Zhejiang Longjing, and more specifically West Lake Longjing, is the authentic Longjing because of the cultural narrative that has grown up in the region and that is generally accepted within the wider Chinese and Western society.[6] This socially constructed narrative includes not only the territorial provenance of the tea but also the history, the techniques and the pageantry that accompany the producing of West Lake Longjing tea; a narrative that Longjing teas from other provinces do not possess.

Now let’s look at puer. Jinghong Zhang reports that the question of authenticity there is blurred even further as there are competing narratives that bear on the issue of authenticity.[7] The narrative changes depending upon whether one is in Yunnan or Hong Kong. According to the Hong Kong narrative, puer is not authentic unless it has been aged, preferably in Hong Kong. And, in addition, they contend that shu puer is authentic puer tea.

But in Yunnan, the narrative has developed and changed as time has gone by. Originally, authentic puer was thought to be older tea (which was not what was drunk in the producing area.) Now, however, young, fresh puer, the tea that is consumed by the local population is recognized as the authentic article and older puer is questioned. Shu puer also is deemed to be inauthentic by many. Authenticity, it appears, varies depending on the cultural context and can change over time.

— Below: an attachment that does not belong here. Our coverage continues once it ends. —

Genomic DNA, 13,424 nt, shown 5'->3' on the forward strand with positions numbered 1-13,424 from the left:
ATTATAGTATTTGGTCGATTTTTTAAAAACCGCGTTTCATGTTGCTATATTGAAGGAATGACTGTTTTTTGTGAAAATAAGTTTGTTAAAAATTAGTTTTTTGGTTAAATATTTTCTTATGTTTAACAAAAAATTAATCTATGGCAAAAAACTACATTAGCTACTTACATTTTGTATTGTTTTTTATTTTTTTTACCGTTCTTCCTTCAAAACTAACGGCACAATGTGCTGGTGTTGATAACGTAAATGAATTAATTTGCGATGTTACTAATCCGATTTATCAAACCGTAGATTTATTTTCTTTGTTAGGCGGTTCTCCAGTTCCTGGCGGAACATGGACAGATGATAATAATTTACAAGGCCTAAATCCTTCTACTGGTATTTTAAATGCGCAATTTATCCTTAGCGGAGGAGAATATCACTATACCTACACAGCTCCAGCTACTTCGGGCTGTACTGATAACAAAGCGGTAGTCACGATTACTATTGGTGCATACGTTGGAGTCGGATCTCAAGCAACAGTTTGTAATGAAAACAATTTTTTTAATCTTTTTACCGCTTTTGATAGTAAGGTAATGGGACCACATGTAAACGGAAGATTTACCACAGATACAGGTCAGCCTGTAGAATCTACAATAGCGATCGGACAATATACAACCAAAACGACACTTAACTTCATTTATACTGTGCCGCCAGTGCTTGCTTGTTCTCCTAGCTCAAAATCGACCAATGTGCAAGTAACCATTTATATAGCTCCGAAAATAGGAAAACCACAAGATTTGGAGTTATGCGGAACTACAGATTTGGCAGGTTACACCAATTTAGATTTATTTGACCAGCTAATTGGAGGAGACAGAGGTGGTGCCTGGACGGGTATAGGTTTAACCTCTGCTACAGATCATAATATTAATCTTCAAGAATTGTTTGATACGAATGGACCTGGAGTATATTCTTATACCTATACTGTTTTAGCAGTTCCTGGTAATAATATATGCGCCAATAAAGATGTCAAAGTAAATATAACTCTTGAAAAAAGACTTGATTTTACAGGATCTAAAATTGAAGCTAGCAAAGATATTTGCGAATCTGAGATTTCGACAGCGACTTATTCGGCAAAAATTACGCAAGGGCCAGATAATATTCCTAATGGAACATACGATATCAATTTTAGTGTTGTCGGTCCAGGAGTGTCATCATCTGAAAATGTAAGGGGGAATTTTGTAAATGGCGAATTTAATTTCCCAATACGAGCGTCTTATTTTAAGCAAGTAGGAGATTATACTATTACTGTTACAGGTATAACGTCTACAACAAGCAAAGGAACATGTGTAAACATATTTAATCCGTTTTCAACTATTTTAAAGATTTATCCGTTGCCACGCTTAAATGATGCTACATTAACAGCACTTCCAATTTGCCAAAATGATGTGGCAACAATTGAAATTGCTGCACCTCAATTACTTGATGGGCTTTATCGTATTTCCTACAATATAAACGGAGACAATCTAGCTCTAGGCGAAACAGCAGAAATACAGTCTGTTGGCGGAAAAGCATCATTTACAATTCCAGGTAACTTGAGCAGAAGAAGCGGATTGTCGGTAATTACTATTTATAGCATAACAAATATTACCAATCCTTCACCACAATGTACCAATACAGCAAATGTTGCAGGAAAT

Another example of the changing nature of authenticity is that of the Taiwanese tea Bao Zhong[8]. In the late 19th century the skill of scenting tea was introduced to Taiwan from China.[9] It was used on Bao Zhong tea which, through most of the early 20th century, was a scented product.[10] It wasn’t until the 1950’s that the method of obtaining Bao Zhong’s prized floral scent through oxidation rather than scenting became widespread. And as this happened, a change occurred in the notion of what constituted authentic Bao Zhong tea. Anything “scented,” once authentic Bao Zhong, is now considered inauthentic.[11]

The Great and Powerful Oz

If authenticity changes according to time and place, is it nothing more than smoke and mirrors? Can it have any possible relevance in our contemporary tea discussions? Yes, it can, and does, for it is an integral part of current discussions on tea.

For example, there are those who claim that the only authentic tea is the wild, seed grown variety.[12] Others do not accept this restriction. It is in the development of the dialogue between these two positions that change can occur; change that in turn alters our notions of what constitutes the authentic in tea.

However, the fact that “authenticity” is mutable does not mean that anyone can insert any notion of the authentic into our discussions. It is not a case that each viewpoint is as valid as any other. “Authenticity” is constrained by the social context in which it develops and must be anchored in a cultural narrative that gives it credence..